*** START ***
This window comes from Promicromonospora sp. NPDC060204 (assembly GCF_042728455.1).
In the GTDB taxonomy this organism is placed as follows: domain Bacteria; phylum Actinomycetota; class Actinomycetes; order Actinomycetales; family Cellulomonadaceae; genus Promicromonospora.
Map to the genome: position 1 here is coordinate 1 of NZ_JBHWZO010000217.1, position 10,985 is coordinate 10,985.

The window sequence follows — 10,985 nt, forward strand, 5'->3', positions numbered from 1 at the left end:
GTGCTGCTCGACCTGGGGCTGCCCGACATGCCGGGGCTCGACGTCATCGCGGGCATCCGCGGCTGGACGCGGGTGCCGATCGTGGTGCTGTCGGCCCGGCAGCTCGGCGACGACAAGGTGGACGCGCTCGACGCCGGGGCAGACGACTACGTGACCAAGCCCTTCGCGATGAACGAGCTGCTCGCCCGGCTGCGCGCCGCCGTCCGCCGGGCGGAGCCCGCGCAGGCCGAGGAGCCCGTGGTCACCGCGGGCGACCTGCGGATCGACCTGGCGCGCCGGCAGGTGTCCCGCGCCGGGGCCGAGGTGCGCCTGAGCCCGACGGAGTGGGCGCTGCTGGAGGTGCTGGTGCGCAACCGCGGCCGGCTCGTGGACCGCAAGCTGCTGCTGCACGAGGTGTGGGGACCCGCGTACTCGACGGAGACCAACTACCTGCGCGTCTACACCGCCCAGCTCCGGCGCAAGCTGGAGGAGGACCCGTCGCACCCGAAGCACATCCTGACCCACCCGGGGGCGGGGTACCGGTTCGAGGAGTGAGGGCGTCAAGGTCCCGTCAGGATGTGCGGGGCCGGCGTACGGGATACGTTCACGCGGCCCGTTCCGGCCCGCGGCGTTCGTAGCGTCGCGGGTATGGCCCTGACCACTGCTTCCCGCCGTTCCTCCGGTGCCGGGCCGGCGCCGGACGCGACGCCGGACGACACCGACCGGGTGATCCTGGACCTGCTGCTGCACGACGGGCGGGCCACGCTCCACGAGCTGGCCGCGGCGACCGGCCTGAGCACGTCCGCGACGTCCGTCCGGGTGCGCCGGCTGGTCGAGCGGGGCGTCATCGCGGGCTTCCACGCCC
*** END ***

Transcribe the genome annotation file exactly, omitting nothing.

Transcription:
This window comes from Promicromonospora sp. NPDC060204 (assembly GCF_042728455.1).
In the GTDB taxonomy this organism is placed as follows: domain Bacteria; phylum Actinomycetota; class Actinomycetes; order Actinomycetales; family Cellulomonadaceae; genus Promicromonospora.
Map to the genome: position 1 here is coordinate 1 of NZ_JBHWZO010000217.1, position 10,985 is coordinate 10,985.

The window sequence follows — 10,985 nt, forward strand, 5'->3', positions numbered from 1 at the left end:
GTGCTGCTCGACCTGGGGCTGCCCGACATGCCGGGGCTCGACGTCATCGCGGGCATCCGCGGCTGGACGCGGGTGCCGATCGTGGTGCTGTCGGCCCGGCAGCTCGGCGACGACAAGGTGGACGCGCTCGACGCCGGGGCAGACGACTACGTGACCAAGCCCTTCGCGATGAACGAGCTGCTCGCCCGGCTGCGCGCCGCCGTCCGCCGGGCGGAGCCCGCGCAGGCCGAGGAGCCCGTGGTCACCGCGGGCGACCTGCGGATCGACCTGGCGCGCCGGCAGGTGTCCCGCGCCGGGGCCGAGGTGCGCCTGAGCCCGACGGAGTGGGCGCTGCTGGAGGTGCTGGTGCGCAACCGCGGCCGGCTCGTGGACCGCAAGCTGCTGCTGCACGAGGTGTGGGGACCCGCGTACTCGACGGAGACCAACTACCTGCGCGTCTACACCGCCCAGCTCCGGCGCAAGCTGGAGGAGGACCCGTCGCACCCGAAGCACATCCTGACCCACCCGGGGGCGGGGTACCGGTTCGAGGAGTGAGGGCGTCAAGGTCCCGTCAGGATGTGCGGGGCCGGCGTACGGGATACGTTCACGCGGCCCGTTCCGGCCCGCGGCGTTCGTAGCGTCGCGGGTATGGCCCTGACCACTGCTTCCCGCCGTTCCTCCGGTGCCGGGCCGGCGCCGGACGCGACGCCGGACGACACCGACCGGGTGATCCTGGACCTGCTGCTGCACGACGGGCGGGCCACGCTCCACGAGCTGGCCGCGGCGACCGGCCTGAGCACGTCCGCGACGTCCGTCCGGGTGCGCCGGCTGGTCGAGCGGGGCGTCATCGCGGGCTTCCACGCCC